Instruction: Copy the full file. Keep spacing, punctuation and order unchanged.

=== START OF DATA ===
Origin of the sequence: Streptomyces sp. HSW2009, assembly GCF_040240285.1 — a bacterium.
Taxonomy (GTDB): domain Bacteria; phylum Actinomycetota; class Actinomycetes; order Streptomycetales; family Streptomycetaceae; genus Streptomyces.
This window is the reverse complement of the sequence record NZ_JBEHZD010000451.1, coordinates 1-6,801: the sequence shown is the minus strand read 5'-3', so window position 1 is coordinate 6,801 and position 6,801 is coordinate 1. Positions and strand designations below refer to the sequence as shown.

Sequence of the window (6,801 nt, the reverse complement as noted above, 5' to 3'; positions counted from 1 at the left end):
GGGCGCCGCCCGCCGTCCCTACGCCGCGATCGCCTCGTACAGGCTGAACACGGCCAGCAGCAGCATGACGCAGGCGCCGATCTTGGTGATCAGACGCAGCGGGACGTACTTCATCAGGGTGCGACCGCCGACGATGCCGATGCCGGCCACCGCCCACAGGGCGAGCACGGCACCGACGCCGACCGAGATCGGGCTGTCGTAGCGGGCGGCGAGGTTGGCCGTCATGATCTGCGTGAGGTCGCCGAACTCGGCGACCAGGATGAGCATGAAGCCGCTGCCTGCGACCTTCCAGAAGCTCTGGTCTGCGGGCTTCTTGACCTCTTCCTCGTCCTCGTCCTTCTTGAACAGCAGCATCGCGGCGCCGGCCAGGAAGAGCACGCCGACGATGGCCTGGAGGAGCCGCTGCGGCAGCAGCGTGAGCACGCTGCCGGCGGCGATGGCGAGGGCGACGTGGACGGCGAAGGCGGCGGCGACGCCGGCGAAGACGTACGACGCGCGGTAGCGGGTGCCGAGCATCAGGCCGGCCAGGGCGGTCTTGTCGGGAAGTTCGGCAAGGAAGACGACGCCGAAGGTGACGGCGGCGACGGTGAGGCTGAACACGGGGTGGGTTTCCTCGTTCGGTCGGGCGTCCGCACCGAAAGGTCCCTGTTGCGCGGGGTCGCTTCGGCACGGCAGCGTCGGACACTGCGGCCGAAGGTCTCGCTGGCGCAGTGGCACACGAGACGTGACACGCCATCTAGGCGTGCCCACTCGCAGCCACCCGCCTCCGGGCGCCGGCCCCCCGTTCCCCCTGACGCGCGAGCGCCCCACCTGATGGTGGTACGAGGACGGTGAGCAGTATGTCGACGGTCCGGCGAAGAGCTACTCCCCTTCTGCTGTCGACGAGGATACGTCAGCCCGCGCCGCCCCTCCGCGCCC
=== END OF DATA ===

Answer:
Origin of the sequence: Streptomyces sp. HSW2009, assembly GCF_040240285.1 — a bacterium.
Taxonomy (GTDB): domain Bacteria; phylum Actinomycetota; class Actinomycetes; order Streptomycetales; family Streptomycetaceae; genus Streptomyces.
This window is the reverse complement of the sequence record NZ_JBEHZD010000451.1, coordinates 1-6,801: the sequence shown is the minus strand read 5'-3', so window position 1 is coordinate 6,801 and position 6,801 is coordinate 1. Positions and strand designations below refer to the sequence as shown.

Sequence of the window (6,801 nt, the reverse complement as noted above, 5' to 3'; positions counted from 1 at the left end):
GGGCGCCGCCCGCCGTCCCTACGCCGCGATCGCCTCGTACAGGCTGAACACGGCCAGCAGCAGCATGACGCAGGCGCCGATCTTGGTGATCAGACGCAGCGGGACGTACTTCATCAGGGTGCGACCGCCGACGATGCCGATGCCGGCCACCGCCCACAGGGCGAGCACGGCACCGACGCCGACCGAGATCGGGCTGTCGTAGCGGGCGGCGAGGTTGGCCGTCATGATCTGCGTGAGGTCGCCGAACTCGGCGACCAGGATGAGCATGAAGCCGCTGCCTGCGACCTTCCAGAAGCTCTGGTCTGCGGGCTTCTTGACCTCTTCCTCGTCCTCGTCCTTCTTGAACAGCAGCATCGCGGCGCCGGCCAGGAAGAGCACGCCGACGATGGCCTGGAGGAGCCGCTGCGGCAGCAGCGTGAGCACGCTGCCGGCGGCGATGGCGAGGGCGACGTGGACGGCGAAGGCGGCGGCGACGCCGGCGAAGACGTACGACGCGCGGTAGCGGGTGCCGAGCATCAGGCCGGCCAGGGCGGTCTTGTCGGGAAGTTCGGCAAGGAAGACGACGCCGAAGGTGACGGCGGCGACGGTGAGGCTGAACACGGGGTGGGTTTCCTCGTTCGGTCGGGCGTCCGCACCGAAAGGTCCCTGTTGCGCGGGGTCGCTTCGGCACGGCAGCGTCGGACACTGCGGCCGAAGGTCTCGCTGGCGCAGTGGCACACGAGACGTGACACGCCATCTAGGCGTGCCCACTCGCAGCCACCCGCCTCCGGGCGCCGGCCCCCCGTTCCCCCTGACGCGCGAGCGCCCCACCTGATGGTGGTACGAGGACGGTGAGCAGTATGTCGACGGTCCGGCGAAGAGCTACTCCCCTTCTGCTGTCGACGAGGATACGTCAGCCCGCGCCGCCCCTCCGCGCCC